Regulators cracking down on company directors for pandemic fraud
Directors face bans and custodial sentences
According to latest figures, 179 company directors have already been banned by the Insolvency Service from running companies for defrauding government support schemes like furlough and the Coronavirus Business Interruption Loan Scheme (CBILS).
In the year to 31 March 2022, 140 directors were banned, with another 37 banned in April and May 2022. Multinational law firm Pinsent Masons said the Insolvency Service is now “picking up the pace” in investigating and banning directors as more covid-related fraud cases are uncovered
Pinsent Masons added that being banned is one of the lighter punishments company directors can face. Directors convicted of fraud can face custodial sentences, which inevitably impact both them and their families. Directors could also be made personally liable for debts of the company, particularly in cases where they have used business loans for personal spending.
Pinsent Masons partner Andrew Sackey commented: “As the authorities sift through huge volumes of data, regulators are cracking down heavily on indicators of Covid-related fraud.
“Directors who abused Covid support schemes need to carefully consider their options. Often, self-reporting is the best way to mitigate the risk of custodial outcomes.”
Between 1 March 2020 and 31 December 2021, the government gave out a total of £79.3bn in assistance to businesses. Pinsent Masons said the necessary speed with which government support was given, with lighter than normal due diligence checks, was crucial to help companies survive the pandemic.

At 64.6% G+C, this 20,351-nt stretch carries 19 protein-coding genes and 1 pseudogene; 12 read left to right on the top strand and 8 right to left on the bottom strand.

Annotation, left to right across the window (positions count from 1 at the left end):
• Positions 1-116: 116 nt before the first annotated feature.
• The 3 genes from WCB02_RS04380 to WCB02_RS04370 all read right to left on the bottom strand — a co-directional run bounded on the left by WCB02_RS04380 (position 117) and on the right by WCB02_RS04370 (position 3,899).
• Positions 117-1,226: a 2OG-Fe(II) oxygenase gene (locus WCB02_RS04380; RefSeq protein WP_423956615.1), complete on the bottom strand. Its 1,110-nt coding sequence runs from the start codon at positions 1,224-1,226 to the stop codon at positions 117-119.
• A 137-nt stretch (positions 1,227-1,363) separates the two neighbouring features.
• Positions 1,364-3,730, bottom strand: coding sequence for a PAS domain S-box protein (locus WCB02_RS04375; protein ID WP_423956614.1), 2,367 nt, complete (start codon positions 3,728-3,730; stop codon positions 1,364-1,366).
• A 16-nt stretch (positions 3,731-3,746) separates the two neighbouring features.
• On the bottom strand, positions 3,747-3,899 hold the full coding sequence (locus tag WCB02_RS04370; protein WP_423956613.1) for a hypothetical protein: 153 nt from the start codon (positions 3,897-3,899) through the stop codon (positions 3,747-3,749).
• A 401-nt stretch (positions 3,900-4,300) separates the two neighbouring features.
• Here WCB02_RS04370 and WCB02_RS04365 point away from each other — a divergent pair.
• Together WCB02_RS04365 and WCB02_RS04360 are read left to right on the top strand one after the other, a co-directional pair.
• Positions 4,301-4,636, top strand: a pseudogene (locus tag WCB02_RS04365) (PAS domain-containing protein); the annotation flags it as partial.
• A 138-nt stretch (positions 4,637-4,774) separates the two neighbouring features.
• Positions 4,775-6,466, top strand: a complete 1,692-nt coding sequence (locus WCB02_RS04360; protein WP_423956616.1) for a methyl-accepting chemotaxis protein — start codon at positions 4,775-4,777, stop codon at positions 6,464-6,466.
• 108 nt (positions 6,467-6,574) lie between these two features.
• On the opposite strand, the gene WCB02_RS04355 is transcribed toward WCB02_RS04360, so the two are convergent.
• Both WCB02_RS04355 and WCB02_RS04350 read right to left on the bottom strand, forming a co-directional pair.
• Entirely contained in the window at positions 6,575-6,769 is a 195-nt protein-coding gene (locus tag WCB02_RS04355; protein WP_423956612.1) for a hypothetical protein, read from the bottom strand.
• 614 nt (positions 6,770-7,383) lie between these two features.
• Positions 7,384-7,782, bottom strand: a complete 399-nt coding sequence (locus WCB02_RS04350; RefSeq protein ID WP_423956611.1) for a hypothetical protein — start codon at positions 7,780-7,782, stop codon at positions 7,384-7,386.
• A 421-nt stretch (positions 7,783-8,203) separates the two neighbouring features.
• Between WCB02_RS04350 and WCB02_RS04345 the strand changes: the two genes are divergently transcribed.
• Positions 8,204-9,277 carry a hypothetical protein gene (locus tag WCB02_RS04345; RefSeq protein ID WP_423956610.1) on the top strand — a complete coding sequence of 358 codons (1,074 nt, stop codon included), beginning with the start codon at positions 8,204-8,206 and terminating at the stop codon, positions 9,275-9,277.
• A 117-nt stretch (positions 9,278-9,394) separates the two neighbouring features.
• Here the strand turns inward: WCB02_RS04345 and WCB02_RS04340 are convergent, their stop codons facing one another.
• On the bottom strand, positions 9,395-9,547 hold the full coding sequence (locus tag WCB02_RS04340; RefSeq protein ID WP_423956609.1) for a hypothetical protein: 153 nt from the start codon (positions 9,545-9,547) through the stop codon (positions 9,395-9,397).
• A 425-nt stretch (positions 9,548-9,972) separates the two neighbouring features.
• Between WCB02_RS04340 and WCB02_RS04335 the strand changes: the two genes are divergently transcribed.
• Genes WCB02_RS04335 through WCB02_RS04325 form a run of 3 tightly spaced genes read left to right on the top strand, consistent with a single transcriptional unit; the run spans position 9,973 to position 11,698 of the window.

However, Pinsent Masons said now we are moving beyond the pandemic, authorities are ramping up enforcement action against company directors who misused covid-19 support schemes.
Fraudulent claims on the government’s coronavirus support schemes have cost the taxpayer at least £5bn, according to HMRC.
Fraudulent activity during the pandemic included some directors setting up new companies to claim covid-19 bounce back loans, as well as companies vastly inflating revenue to increase the size of loans they received.
Other fraudulent activity included abuse of the furlough scheme. This includes employers pretending to furlough workers by making claims under the scheme without furloughing staff, making claims for non-existent employees or misrepresenting hours worked to claim as much as possible.
Sackey said: “Authorities like HMRC and the Insolvency Service are now hunting down those who made fraudulent claims. There will be a wave of civil and criminal penalties, including prison sentences.
“The Treasury has already clawed back hundreds of millions from fraudulent or erroneous Covid claims and several arrests have been made, but this is just the beginning. The Government expects to recover billions in the next 12 months. It is taking action on multiple fronts to crack down on fraudsters and bring them to justice.”